I wrote a couple different columns about the sheer craziness of the fact I had to use the incredibly inefficient USA 1040 for my tax returns and how it was going to cost the USA more money to check all of our returns than they were going to net from taxing us. Canada is not a tax haven, and those people smart enough to be hiding money in our country will obviously be smart enough to transfer it somewhere else before the deadline comes up. It’s kind of like when they warn my students that the drug dog will be in on Friday. They might not be geniuses, but they can certainly figure out what to do in that situation. Consequently, I was fairly certain that the whole process was self-defeating.
Great Job Collecting Revenue There IRS
Now, I am more sure than ever about that fact. After dozens of hours spent poring over the returns of both my girlfriend and myself I was understandably shaky when I got a return envelope from the IRS last week. My accountant had told me that unlike in Canada, the USA government only sent out correspondence if they thought you owed them more, or if there was some sort of other discrepancy. When I saw the IRS document my head immediately swam with nightmares about doing something wrong that would result in a protracted paper war that at best would waste much more of my time and at worst could cut into my young bank account as well. Imagine my surprise when I pulled open the envelope only to find a $400 cheque from the USA government. There must be some mistake I thought to myself, why would the government owe me money?
Who Knew I Was a Working Poor American?
Well apparently there was some sort of “working poor” tax credit-esque thing in 2010 in the USA. I read a little about it, but to be honest I’m so sick of reading IRS stuff that I simply went and cashed my cheque without delving into the details of why exactly I got the money. From what I can gather, in 2010 I only worked for 4 months due to the fact I finished post-secondary schooling and began teaching; subsequently, I didn’t earn a whole lot of net income that year. The US government likely wanted to reward people who didn’t earn much money, but were working full-time through their tax system. So as an unintended consequence they paid a guy $400 that has never worked or lived in the USA, plus they paid some poor analyst a lot of money to go over five years of fairly confusing 1040s (due to my RESP income) as well as my girlfriend’s returns. I find the whole thing hilarious if more than a little frustrating. I even commented to my parents that I should offer to let them keep their own taxpayer money (lord knows that they need it) if they simply left me alone forevermore. Sadly I don’t think bureaucracies work this way.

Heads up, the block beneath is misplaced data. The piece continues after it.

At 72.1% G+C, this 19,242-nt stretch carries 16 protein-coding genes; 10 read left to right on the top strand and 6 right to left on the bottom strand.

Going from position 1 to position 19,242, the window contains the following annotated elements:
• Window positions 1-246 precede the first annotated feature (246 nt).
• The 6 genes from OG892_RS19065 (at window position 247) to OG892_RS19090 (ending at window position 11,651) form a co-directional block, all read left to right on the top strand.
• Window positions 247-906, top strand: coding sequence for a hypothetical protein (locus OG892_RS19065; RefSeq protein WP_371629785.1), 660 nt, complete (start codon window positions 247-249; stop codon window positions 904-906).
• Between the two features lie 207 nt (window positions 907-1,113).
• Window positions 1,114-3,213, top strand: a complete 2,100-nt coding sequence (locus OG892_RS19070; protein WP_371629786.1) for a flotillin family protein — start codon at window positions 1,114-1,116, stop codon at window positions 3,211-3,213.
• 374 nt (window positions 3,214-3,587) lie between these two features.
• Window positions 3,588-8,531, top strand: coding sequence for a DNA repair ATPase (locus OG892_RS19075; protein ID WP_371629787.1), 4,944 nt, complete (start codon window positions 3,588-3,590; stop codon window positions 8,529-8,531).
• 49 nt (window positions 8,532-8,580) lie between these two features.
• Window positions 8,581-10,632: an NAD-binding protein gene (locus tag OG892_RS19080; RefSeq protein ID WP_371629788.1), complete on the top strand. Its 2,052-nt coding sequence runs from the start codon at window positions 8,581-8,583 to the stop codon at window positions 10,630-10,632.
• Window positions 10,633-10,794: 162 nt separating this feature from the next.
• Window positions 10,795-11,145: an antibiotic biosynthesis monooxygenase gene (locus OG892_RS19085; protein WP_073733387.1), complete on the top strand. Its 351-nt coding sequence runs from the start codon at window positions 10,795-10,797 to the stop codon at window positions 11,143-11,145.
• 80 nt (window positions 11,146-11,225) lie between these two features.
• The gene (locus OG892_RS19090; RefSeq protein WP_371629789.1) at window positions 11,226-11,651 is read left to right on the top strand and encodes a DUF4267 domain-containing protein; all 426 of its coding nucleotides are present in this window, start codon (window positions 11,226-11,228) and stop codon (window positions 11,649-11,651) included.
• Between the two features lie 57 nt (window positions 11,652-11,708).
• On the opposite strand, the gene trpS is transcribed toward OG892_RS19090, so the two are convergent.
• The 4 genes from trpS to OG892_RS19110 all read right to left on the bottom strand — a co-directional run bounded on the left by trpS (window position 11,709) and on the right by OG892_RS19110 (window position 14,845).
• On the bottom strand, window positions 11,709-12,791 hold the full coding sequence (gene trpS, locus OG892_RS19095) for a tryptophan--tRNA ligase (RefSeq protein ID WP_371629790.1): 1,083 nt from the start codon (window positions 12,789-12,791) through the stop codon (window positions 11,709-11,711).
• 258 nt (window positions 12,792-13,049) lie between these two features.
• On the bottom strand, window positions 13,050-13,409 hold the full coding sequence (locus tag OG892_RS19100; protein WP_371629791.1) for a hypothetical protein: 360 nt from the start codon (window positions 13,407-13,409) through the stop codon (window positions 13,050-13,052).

Now I would feel like this was some sort of moral victory if I didn’t get the bill from the accountant I worked with a couple days later. For roughly an hour-and-a-half of her time (although I did the vast majority of the leg work myself, I needed some advice on a couple of key interpretations on certain types of income), her company charged almost $350! When I called to double check the number she said that it was correct and that despite the exorbitant fee they were charging for her services (she herself doesn’t get nearly as much of that money as one would expect) they simply couldn’t keep up with demand as Canadians everywhere continued to be terrified of the long arm of the IRS. The end result is that the only real winners in this scenario are the specialized accountants whose services are in higher demand than ever before, and the lawyers who are needed to sort out the cross-border mess that many tax filings result in. Hmm… accountants and lawyers are the only ones to benefit – if I had a nickel for every time I seen that situation I could almost pay for my filing costs next year.